VATICAN CITY -- The world does not need more empty words, it needs committed, active peacemakers who do not exclude or manipulate, but are open to respectful dialogue, Pope Francis said in his annual message for the World Day of Peace Jan. 1.

Published in Reflections

In his annual World Day of Peace message, Pope Francis has some sharp words for politicians. A couple of Canadian political veterans believe the Pope’s warnings about modern politics are spot on.

Published in Canada

An iconic soft drink commercial in 1971 invited the world to sing in perfect harmony. But the ad was hardly original. It came three years after Pope Paul VI made a profound pitch to teach the world to live in peaceful harmony.

Published in Editorial

It’s that time of year again. For Christians, the time from Christmas day until the Baptism of the Lord is the true Christmas season. It is, however, also the time for New Year’s resolutions.

Published in Glen Argan

The annual World Day of Peace message is an occasion that can’t help but highlight the idealism expected from popes.

Published in Faith

VATICAN CITY - Leaving their habits behind and disguised along with police in regular clothes, a small group of three or four nuns raid brothels in Calcutta, India, at night, snatching young women and girls as young as 12 from the clutches of their captors.

Published in International

TORONTO - On World Day of Peace, Pope Benedict XVI said the enthusiasm and idealism of youth offers new hope to the world. 

As he talked about the theme of “Educating Young People in Justice and Peace” Jan. 1, he emphasized the potential of young people in today’s society, as well as the responsibilities of parents, educators and youth to look towards Christ and encourage each other. 

Antonio Fernando, a first-year English student at the University of Toronto, said acting on this message would mean better awareness of what’s going on in the world.

“At World Youth Day, (the Pope) wanted us to be open to whatever’s happening in the world, to appreciate where we are coming from and to keep improving ourselves,” said Fernando. 

Angela De Ciantis, a third-year psychology student at Toronto’s York University, takes a more internal approach to this theme.

“It shows a need to understand those terms (justice and peace), because you can have different interpretations,” she said. Not only should youth be aware of issues surrounding them, but they should also reflect on exactly how they see justice and peace, she said.

Pope Benedict XVI talked briefly about family, calling parents “the first educators.” Although Brandon Cheong, a Grade 11 student from Cardinal Newman Catholic High School in Toronto, understands the value of family, he said it is becoming less important from the perspective of our culture.

“You learn how to behave first from your parents, but today, the family is secondary to the values of society,” said Cheong.

“Families are spending less time with each other, so there’s no longer that binding heart of what the family used to be. Families rely more on the education system to say what’s acceptable.”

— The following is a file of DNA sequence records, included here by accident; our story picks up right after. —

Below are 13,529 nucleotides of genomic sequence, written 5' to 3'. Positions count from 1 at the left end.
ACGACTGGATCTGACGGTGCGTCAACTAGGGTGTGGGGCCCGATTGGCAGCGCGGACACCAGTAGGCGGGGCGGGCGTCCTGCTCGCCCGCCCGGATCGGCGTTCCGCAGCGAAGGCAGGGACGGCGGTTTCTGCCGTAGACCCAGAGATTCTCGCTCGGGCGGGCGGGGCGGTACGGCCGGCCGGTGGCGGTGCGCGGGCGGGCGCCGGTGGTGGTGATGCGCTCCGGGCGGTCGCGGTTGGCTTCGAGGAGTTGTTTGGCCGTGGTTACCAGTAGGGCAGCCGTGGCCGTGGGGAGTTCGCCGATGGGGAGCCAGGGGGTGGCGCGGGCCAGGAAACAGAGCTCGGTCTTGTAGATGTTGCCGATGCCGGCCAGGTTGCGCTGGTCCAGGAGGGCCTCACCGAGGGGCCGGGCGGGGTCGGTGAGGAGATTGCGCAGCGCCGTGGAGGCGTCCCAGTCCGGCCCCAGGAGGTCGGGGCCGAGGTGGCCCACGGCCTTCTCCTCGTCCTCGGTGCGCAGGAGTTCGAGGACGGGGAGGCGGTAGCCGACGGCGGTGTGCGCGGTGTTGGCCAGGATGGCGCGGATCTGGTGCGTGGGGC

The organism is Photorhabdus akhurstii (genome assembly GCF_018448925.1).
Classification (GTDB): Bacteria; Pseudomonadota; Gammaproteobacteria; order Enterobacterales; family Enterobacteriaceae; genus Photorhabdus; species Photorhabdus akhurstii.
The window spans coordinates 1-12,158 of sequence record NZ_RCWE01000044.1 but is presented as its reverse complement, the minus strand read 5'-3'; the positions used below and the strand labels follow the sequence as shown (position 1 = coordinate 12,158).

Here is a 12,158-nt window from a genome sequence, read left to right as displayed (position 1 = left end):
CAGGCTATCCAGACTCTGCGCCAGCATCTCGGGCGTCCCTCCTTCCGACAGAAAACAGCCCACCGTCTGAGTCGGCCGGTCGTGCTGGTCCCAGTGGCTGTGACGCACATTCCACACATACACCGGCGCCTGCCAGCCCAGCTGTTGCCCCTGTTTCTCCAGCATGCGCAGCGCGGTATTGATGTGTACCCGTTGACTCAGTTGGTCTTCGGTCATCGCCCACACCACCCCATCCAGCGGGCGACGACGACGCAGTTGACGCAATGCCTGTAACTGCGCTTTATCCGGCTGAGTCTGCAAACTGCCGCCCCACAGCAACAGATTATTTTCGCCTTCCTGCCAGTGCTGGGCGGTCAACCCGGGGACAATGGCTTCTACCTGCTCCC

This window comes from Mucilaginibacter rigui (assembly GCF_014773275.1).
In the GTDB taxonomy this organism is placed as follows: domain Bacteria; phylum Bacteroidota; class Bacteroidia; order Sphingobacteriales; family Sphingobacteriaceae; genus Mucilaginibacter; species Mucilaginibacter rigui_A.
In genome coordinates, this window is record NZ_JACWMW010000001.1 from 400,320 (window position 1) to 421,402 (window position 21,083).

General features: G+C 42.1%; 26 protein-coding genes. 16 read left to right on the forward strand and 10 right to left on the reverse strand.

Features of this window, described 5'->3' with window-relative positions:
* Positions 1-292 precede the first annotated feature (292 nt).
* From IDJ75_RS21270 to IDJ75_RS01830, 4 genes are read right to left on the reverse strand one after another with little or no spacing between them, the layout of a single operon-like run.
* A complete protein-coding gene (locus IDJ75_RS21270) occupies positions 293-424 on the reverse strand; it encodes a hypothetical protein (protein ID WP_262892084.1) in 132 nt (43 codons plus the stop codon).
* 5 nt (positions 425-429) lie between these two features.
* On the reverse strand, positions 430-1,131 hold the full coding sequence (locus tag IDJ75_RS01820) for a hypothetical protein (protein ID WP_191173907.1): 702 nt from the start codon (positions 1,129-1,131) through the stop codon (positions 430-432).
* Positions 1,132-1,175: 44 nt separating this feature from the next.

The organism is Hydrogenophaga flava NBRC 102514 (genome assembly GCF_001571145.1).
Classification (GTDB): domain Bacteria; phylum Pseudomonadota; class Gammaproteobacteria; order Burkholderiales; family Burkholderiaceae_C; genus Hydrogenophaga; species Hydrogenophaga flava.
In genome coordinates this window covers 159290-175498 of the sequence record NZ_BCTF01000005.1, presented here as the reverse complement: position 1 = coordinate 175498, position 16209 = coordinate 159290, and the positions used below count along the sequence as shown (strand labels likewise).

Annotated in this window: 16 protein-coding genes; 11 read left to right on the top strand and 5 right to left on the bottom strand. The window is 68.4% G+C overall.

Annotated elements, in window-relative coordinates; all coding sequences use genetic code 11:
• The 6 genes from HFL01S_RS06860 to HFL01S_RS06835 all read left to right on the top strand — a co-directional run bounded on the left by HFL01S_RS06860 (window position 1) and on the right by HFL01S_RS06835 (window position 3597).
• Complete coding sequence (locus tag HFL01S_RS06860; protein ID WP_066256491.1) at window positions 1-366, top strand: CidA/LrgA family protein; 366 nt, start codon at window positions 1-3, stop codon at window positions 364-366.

Also mentioned are the roles of teachers and educators, whom the Pope calls to promote Catholic values. 

Lisa Bailey, a Family Studies teacher at Mary Ward Catholic Secondary School, understands this responsibility. “(The Pope’s) message reinforces why we are called to be Catholic educators.  It’s not just to teach the curriculum, it’s about leading by example and walking with students on their faith journey,” said Bailey.

Bailey also said these tasks provide great challenges, particularly when struggling with  influences from society. “There’s a struggle between faith and things that happen in society around youth. You have your morals against what society says. Whether it be movies or television shows, there are conflicting messages that Catholics see that are not always in line with our faith.”

Many internal and external challenges face youth and those who try to encourage them. However, Pope Benedict’s message may yet be fulfilled if young people are willing to take it to heart.

De Ciantis suggests a simple idea: “To be a good example. When you demonstrate your faith, people notice. If you help others, people will be influenced to help more often.”

Published in Youth Speak News

VATICAN CITY - When young people recognize the dignity and beauty of every human life, including their own, and are supported in their natural desire to make the world a better place, they become agents of justice and peace in the world, Pope Benedict XVI said.

Peace and justice are built on “a profound respect for every human being and helping others to live a life consonant with this supreme dignity,” the Pope said in his message for the World Day of Peace 2012.

The Catholic Church celebrates World Peace Day Jan. 1. The Pope’s message for the occasion was released Dec. 16 at the Vatican and sent, through Vatican ambassadors, to the leaders of nations around the world.

Published in Youth Speak News